Jump to content

DriveSavers Sees Return on Data from the Great Beyond


Recommended Posts


By Matt Hines

NOVATO, Calif. — The lobby at DriveSavers serves as a miniature shrine to the sheer misfortune and pure stupidity suffered by those among us who have attempted to own computers.

In the foyer at DriveSavers headquarters here, you'll find a statue of KFC's Col. Harland Sanders, signed pictures of celebrities including Adam Sandler, Keith Richards, and Ben & Jerry. And along with the other famous faces of the company's customers hanging all over its walls and stairways, you find a collection of crumpled bits of tortured plastic that used to be some of these people's laptop computers and hard drives.

Since its founding in the pre-Cambrian era of information technology that was 1985, DriveSavers has promised to help businesses and individual customers regain information stored on devices that have been infected, burnt or otherwise mangled. All these years later, a visit to the company's offices finds the firm preparing for growth and betting that now, more-than-ever, people are willing to pay to get their data back.

"We're seeing a lot of multi-array RAID systems, that's been one of the fastest growing areas of our business over the last five years," said Michael Hall, director of PC engineering and chief security officer at DriveSavers. "We have a lot of banks and financial services companies as customers; our business is historically founded on people who don't know exactly what information is on the affected device they send us, but they know there's a very good chance there's something on there they really need."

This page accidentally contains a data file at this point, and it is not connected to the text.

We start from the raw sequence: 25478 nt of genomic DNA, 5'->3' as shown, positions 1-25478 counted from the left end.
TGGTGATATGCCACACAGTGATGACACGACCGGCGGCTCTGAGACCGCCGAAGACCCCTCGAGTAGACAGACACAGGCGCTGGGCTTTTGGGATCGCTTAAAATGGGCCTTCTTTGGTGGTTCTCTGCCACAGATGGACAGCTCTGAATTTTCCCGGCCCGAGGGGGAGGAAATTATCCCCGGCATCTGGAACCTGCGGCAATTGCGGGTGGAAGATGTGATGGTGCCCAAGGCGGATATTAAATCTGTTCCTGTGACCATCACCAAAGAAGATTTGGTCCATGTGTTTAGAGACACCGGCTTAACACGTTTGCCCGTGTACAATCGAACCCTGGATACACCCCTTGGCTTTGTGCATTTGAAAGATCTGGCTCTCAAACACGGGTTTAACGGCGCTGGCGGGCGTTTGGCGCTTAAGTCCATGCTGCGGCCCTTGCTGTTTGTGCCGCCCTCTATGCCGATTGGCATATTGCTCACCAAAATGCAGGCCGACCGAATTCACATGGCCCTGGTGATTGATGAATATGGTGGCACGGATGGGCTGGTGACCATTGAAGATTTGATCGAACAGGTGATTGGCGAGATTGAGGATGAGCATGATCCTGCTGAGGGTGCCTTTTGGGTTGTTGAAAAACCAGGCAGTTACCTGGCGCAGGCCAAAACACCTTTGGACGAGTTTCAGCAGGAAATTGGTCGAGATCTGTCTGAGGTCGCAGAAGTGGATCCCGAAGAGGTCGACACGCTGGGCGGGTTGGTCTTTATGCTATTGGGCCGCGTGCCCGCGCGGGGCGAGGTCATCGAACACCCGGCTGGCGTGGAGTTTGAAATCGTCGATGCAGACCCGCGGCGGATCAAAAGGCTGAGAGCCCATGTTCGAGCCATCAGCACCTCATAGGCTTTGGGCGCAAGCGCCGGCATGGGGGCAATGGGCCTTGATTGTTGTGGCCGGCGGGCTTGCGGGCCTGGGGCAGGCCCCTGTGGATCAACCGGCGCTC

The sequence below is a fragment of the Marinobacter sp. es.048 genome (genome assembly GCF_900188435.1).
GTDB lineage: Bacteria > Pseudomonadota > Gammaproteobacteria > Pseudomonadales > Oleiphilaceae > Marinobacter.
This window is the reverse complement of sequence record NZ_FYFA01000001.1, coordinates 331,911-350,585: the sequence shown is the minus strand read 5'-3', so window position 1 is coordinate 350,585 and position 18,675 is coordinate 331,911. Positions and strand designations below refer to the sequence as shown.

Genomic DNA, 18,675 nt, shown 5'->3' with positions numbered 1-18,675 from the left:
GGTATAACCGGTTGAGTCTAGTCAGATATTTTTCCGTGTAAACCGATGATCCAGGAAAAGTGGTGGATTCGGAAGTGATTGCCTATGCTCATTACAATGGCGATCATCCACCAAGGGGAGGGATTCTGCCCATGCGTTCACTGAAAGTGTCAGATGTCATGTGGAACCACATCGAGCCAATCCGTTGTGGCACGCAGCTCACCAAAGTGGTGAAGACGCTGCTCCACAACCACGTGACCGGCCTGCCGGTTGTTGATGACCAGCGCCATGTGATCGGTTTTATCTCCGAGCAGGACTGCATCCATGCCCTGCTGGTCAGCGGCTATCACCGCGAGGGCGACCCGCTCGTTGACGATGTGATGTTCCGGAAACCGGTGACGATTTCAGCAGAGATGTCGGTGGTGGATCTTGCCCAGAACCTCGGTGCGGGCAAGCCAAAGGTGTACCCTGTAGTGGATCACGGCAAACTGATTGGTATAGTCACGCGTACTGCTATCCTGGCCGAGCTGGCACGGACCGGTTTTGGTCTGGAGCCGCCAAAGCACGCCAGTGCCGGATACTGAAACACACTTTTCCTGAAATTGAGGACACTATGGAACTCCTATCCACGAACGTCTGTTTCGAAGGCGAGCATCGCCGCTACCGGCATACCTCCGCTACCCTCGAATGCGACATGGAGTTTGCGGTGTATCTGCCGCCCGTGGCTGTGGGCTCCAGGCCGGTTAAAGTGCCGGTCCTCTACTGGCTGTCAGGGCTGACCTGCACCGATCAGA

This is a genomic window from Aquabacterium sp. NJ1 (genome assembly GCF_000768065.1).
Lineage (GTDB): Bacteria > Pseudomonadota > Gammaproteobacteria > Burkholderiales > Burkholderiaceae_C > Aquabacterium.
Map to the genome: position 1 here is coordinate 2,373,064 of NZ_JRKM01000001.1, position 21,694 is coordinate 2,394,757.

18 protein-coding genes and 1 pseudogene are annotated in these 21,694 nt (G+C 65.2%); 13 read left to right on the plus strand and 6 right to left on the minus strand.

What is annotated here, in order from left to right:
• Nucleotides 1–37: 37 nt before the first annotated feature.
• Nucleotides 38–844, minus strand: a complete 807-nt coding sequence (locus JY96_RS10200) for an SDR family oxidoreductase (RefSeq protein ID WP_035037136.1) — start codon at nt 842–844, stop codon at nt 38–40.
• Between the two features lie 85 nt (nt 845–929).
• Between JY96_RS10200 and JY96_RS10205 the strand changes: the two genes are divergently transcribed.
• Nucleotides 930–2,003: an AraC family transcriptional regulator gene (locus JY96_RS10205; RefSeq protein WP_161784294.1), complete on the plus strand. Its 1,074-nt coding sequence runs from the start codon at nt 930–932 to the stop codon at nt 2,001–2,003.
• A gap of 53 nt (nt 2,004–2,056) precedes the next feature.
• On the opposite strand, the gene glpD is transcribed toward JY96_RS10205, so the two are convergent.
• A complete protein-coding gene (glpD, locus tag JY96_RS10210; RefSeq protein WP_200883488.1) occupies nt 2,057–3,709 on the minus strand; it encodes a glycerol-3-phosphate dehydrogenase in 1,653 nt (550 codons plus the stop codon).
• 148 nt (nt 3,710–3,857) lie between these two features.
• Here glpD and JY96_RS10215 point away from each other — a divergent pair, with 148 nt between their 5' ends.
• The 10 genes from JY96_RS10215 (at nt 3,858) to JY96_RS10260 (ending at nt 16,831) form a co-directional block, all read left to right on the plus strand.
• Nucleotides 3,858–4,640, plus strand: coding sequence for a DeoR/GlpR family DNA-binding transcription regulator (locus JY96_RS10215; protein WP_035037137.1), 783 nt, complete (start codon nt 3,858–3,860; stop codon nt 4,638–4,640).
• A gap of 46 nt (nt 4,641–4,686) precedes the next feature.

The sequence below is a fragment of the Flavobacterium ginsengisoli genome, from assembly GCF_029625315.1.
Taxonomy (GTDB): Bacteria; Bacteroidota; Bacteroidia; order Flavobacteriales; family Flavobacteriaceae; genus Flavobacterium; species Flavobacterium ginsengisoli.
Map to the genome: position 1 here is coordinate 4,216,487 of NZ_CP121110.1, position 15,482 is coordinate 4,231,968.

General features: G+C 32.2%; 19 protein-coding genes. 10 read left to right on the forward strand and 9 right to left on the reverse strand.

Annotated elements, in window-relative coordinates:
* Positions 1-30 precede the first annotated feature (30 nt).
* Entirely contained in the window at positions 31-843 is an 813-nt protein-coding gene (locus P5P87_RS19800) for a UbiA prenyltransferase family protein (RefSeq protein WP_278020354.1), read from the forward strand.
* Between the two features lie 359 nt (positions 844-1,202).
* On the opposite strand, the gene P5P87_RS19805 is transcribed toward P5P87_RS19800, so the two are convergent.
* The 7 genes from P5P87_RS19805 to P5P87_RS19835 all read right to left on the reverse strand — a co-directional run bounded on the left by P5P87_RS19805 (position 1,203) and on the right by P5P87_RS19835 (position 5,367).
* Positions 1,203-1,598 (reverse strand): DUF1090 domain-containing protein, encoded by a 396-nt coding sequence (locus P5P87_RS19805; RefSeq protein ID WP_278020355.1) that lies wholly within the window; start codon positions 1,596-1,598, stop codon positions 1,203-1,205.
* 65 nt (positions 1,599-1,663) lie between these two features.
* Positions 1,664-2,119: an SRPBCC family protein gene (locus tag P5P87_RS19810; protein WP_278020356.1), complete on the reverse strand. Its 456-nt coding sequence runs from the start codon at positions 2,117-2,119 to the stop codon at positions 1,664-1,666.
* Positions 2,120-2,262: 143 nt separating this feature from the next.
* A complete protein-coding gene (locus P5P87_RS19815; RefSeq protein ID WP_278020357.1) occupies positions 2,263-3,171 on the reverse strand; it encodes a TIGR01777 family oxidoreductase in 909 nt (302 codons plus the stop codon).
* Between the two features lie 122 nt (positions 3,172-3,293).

DriveSavers services don't come cheaply, starting at $500 to $2700 to inspect and recover a typical PC hard drive, and heading further upwards based on the volume of memory a customer is asking the company to test and remediate.

So while DriveSavers' most famous rescues revolve around mashed or virus-ridden laptops—such as the one it handled belonging to Bill Oakley, executive producer of Fox Networks' "The Simpsons," which held scripts for twelve yet-to-be-produced episodes of the longtime hit, including a season finale—its growth is being fueled largely by corporate mishaps.

Potential customers could easily avoid the need to acquire the company's services if they simply employed remote back-up storage technologies, points out Scott Gaidano, the 62-year-old president and co-founder of DriveSavers, as he highlights some of his more colorful customer stories.

But if it were really that easy, then there would be no company museum, he said, as his workers busily fielded customers' phone calls in the background.


Link to comment
Share on other sites

  • Views 1.2k
  • Created
  • Last Reply


This topic is now archived and is closed to further replies.

  • Recently Browsing   0 members

    • No registered users viewing this page.
  • Create New...